Young Americans are fearful of ideas, dissent, and especially a loss of social standing. This fear is not just a sickness of modern politics, it is ultimately an impoverishment of the soul.
My students are currently reading Herman Hesse’s book Siddhartha in their AP Literature class. I’m not their English teacher, of course, but I wonder if their approach to literature is different from their approach to politics.
They are cautious to a fault.
They almost never want to express an opinion. When I ask them if they talk about politics with their parents or other family members, the answer is almost always “no.” Their approach to political discourse is timidity in the extreme, almost to the point of aggressive indifference. Most of them will freely admit they either don’t know much about political issues, and even if they do, they would never risk their social standing for fear of being labeled, ostracized, or called out on a social media platform.
Yes, part of the problem is simple ignorance. But the other part of the problem is they simply don’t have the familial connective tissue students have had in the past:
- A world where children ate meals with family members and engaged in robust conversation
- A world where grandparents could relate their experiences fighting in a war or enduring economic hardship
- A world where pluralistic disagreement was the very hallmark of the democratic process
We need to truly comprehend and consider the long-term consequences of a generation growing up without a confident belief in robust free speech — one that runs from it, fears it, and considers it to be a liability to their reputation and standing.
Free speech is not just a clause in the First Amendment. It’s not just the freedom to create content, per se. No, free speech undergirds a particular way of existing in the world. It is an ex cathdra permission structure to read, say, think, and engage fellow friends and citizens.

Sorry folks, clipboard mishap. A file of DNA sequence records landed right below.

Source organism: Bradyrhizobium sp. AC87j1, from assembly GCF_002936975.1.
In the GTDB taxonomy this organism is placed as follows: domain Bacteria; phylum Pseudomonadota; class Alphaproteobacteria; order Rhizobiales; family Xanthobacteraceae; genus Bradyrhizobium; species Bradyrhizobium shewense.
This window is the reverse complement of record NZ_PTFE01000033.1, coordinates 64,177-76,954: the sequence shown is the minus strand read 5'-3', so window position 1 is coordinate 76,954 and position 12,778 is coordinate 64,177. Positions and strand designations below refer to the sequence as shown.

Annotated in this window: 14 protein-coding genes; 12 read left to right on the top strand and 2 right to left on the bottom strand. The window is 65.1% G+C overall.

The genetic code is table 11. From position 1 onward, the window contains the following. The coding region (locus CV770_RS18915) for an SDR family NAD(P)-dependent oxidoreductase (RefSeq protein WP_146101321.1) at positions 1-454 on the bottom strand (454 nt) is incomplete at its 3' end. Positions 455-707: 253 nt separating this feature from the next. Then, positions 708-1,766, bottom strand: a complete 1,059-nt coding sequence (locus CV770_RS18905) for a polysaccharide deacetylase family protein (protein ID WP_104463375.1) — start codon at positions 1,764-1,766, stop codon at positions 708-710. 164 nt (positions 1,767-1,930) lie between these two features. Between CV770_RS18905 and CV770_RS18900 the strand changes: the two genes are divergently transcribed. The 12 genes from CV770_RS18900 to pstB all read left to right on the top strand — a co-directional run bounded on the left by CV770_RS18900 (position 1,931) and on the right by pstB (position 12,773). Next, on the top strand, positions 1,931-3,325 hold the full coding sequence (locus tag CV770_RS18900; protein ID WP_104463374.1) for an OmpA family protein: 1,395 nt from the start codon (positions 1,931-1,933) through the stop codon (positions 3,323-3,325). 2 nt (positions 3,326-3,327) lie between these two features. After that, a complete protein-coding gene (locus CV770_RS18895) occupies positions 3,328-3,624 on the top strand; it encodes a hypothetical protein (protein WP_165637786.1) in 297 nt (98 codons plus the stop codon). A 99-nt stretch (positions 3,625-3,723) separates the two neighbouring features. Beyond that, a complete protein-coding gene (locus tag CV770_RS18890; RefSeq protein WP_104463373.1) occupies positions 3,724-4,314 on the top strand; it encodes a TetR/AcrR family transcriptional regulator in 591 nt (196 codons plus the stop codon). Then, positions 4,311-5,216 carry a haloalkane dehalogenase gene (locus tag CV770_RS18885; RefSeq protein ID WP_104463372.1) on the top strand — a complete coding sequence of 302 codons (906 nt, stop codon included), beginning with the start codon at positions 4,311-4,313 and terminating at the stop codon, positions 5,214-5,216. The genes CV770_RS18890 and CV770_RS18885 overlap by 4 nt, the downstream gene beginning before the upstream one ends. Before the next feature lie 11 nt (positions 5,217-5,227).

It creates the boundaries and benchmarks of civil society. It conditions what we expect of others and what we consider to be proper and prudent in the company of our fellow citizens.
On the final pages of Siddhartha, Siddhartha makes the observation, “Words do not express thoughts very well. They always become a little different immediately when they are expressed, a little distorted, a little foolish.”
And yet, words and ideas are how we make sense of the world. Learning how to engage with words and ideas is not just central to the democratic experiment, but central to defining the possibilities of any sort of intellectual journey.
Young people often come under the influence of a Rand or Marx or Nietzsche or Lewis. In our youth, we are supposed to be trying on ideas like we try on clothes in the Old Navy dressing room — this seems to fit, this isn’t quite right, this is a definite “no!”
Ideas are prisms through which we attempt to make sense of ourselves, our world, and one another.
But even the metaphor of ideas as cerebral clothing doesn’t fit because ideas are supposed to be touched, and jostled, and molded. They are supposed to be bandied about and inspected, refined, or even abandoned.